Ah yes, Paul Williams. I'll confess that when I first saw Phantom of the Paradise back in the late 1970s I had no idea who Paul Williams was, despite his considerable fame within the music business. This was perhaps indicative of a common youthful romance with the performers of pop music rather than those who write or produce the songs, though I was never a fan of the higher profile acts that he most famously wrote for. I remember back then thinking that he was an oddball choice for Swan, his diminutive stature, cherubic looks, David Cassidy hairstyle and peculiar cod-English accent (bad guys had to be English in American movies even back in the 70s) making him about as hard a sell as you can imagine as the all powerful and amoral monster that Swan is supposed to be. I had the same reaction when I watched the film again all these years later. At least I did at first. You see, once you get past the initial "You mean, that's Swan?" surprise, this contrary casting actually proves rather effective, his almost child-like sweetness lending his cruel double-dealing and self-satisfied amusement at Winslow's misfortune a particularly nasty edge. As an actor he's outclassed by Finley at every turn, but he still has his moments, notably in a rare but utterly convincing look of troubled regret while watching a tape of his own recent misdeeds, and in a climactic bathtub flashback that provides an explanation for his meteoric success and stubbornly youthful looks.
Completing the trio of leads is the then impossibly young-looking Jessica Harper, a strikingly pretty actress whose wide-eyed schoolgirl looks and subtle undertow of bubbling sensuality would surely have set her up for superstar status had she been born and raised in the silent era. I first saw Harper in John Byrum's 1974 Inserts, a rarely seen and seriously undervalued tale of a once great silent filmmaker reduced to making porno flicks (check it out if you can find it – the cast alone is worth the price of admission), and shortly after in Dario Argento's visually and aurally astonishing 1977 horror opera Suspiria, where her way with facial innocence is exploited to the full. Hearing her sing for the first time here can be something of a shock, one triggered by the disbelief that so powerful a voice could emerge from so seemingly delicate a frame. It's in the performance of her audition song that her musical talent is showcased most effectively, as she commands the stage with her singing, her body language and her fiery sexuality in a manner that still makes me go a little weak at the knees.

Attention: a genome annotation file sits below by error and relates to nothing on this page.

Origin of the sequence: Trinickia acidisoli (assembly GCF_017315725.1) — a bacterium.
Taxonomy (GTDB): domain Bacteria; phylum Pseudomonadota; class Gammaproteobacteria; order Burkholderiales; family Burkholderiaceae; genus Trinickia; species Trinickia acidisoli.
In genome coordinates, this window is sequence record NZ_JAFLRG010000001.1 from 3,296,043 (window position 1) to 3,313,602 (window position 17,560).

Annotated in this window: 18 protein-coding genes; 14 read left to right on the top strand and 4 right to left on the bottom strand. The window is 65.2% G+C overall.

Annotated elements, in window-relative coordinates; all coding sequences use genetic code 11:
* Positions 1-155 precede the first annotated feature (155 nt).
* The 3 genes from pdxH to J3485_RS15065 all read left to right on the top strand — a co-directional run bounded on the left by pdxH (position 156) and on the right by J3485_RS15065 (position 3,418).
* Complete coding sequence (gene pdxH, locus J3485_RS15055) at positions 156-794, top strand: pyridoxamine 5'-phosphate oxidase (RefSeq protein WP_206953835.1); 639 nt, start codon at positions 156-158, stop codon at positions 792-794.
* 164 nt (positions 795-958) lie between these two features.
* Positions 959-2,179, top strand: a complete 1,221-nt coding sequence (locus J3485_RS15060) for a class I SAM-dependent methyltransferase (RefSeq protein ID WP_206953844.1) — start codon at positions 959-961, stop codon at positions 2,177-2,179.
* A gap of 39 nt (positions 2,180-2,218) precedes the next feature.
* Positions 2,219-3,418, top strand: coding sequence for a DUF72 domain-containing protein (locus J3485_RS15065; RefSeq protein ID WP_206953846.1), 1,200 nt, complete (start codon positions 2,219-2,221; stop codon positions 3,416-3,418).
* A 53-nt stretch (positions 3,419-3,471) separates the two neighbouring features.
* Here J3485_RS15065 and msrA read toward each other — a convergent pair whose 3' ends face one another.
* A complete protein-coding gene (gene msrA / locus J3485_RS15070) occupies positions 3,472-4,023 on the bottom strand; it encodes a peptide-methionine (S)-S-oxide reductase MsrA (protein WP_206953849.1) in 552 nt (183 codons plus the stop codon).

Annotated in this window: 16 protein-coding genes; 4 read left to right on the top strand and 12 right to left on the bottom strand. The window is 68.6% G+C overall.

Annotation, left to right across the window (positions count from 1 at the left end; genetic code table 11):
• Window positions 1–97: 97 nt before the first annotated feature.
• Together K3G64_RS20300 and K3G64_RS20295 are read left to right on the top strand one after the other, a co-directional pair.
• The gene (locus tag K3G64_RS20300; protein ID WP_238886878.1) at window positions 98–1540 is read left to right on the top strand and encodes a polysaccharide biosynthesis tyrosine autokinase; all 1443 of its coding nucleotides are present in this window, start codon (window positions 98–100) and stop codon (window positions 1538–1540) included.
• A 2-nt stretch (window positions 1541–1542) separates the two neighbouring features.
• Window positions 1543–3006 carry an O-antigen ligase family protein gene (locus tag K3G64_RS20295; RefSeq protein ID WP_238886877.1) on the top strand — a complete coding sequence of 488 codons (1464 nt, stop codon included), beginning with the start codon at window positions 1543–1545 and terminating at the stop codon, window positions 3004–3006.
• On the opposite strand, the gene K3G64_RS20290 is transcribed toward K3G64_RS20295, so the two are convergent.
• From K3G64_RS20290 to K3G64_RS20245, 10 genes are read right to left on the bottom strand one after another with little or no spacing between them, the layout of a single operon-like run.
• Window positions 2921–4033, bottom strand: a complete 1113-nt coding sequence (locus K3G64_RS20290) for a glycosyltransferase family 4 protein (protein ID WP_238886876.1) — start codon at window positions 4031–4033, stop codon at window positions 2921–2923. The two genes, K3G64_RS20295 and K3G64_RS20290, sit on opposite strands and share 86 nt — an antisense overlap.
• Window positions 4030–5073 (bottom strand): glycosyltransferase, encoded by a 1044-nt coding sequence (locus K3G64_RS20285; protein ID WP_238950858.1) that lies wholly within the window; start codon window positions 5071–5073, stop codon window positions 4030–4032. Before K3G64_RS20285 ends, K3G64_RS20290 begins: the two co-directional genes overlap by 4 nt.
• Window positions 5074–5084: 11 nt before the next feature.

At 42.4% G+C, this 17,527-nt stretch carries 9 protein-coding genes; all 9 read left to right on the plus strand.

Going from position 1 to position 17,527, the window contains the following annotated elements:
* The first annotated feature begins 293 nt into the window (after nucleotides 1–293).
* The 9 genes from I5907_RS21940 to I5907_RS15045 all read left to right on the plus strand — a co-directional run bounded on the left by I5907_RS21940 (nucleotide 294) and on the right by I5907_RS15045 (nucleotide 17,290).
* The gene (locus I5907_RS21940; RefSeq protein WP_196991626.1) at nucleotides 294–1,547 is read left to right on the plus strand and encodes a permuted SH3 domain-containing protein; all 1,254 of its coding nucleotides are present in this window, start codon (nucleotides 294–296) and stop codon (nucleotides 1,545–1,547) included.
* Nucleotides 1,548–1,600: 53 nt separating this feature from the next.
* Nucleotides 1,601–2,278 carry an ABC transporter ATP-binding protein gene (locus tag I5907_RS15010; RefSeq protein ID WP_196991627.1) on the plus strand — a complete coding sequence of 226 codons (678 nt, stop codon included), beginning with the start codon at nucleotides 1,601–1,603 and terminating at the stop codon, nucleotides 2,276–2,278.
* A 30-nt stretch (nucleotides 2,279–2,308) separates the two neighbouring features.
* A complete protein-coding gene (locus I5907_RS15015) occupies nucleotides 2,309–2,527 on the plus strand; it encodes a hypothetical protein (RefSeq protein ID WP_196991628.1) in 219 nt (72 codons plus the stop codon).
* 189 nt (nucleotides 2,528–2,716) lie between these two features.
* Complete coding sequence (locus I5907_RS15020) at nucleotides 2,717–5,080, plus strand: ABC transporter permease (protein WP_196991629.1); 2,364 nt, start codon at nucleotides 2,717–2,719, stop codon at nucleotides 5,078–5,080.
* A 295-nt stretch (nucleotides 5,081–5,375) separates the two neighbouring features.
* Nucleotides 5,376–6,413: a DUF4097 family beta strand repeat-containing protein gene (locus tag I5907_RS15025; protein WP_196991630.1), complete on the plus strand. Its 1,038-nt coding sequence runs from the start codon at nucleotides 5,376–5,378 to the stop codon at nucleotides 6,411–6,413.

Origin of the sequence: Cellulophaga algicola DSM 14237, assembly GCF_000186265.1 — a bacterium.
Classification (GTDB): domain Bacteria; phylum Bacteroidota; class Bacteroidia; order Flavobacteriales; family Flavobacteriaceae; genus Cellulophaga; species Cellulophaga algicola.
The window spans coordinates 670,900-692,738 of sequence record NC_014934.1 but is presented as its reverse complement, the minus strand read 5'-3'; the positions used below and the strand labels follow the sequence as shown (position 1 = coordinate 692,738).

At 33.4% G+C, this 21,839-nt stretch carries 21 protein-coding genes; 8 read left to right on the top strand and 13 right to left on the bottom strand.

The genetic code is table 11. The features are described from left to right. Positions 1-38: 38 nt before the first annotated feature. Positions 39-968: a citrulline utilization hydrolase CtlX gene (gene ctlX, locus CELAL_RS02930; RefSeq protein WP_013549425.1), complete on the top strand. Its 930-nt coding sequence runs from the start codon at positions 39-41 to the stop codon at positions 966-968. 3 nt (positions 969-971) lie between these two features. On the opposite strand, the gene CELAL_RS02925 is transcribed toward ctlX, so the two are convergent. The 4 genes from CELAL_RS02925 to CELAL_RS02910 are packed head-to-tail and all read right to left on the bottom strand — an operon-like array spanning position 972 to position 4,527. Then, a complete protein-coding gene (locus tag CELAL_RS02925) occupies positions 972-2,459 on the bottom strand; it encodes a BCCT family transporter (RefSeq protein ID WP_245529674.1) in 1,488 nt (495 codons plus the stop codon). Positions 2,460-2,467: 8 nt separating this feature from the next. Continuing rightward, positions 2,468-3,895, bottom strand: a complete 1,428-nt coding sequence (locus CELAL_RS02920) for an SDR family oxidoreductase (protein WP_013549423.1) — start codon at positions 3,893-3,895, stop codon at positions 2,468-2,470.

Which rather neatly brings me to Paul Williams' score of songs for the film. In the months and even years that followed that first London viewing I had fond recollections of the film and of Finley in particular, but had it in my head that the songs were a bit cheesy and not all that good. Coming back to the film later I've been given cause to revise that viewpoint. The songs are good, and I mean really good, a solid collection of consistently well written and passionately performed numbers that are also key to the film's dark satirical sense of fun, parodying everything from greaser rock 'n' roll to Beach Boys surfing tunes with wit and considerable musical aplomb. What they're not, at least for me, is stick-in-the-brain memorable – I've re-watched the film three times in the past couple of weeks and still couldn't hum a single one of them or recall their lyrics. This does mean that every time I watch the film I'm actually surprised by how good the music numbers are – why they don't seem to stay with me is anybody's guess, but I wouldn't change a note, so effectively is the score weaved into the fabric of the film.
Although it plays cheerful games with its source material, in other ways Phantom is more faithful to Leroux than you might expect, including the role played in the story of a musical version of Faust, which here escapes Winslow's song sheet and is weaved into the story. By agreeing to work with Swan, Winslow makes that fabled deal with the devil and leaves himself open to exploitation and ruin, while the art in which he invests his heart and soul is transformed by corporate greed into yet another commodity to be sold to an audience pre-programmed to throw money at whatever they are told is the Next Big Thing. Swan is the very epitome of amoral capitalism, getting rich on the efforts of others whom he then casts aside, and whose role in the creative process is limited to tweaking the damaged Winslow's electronic voice ("Perfect" he remarks with clear satisfaction when he has it sounding like his own) and to pump him with amphetamines when he is close to collapse.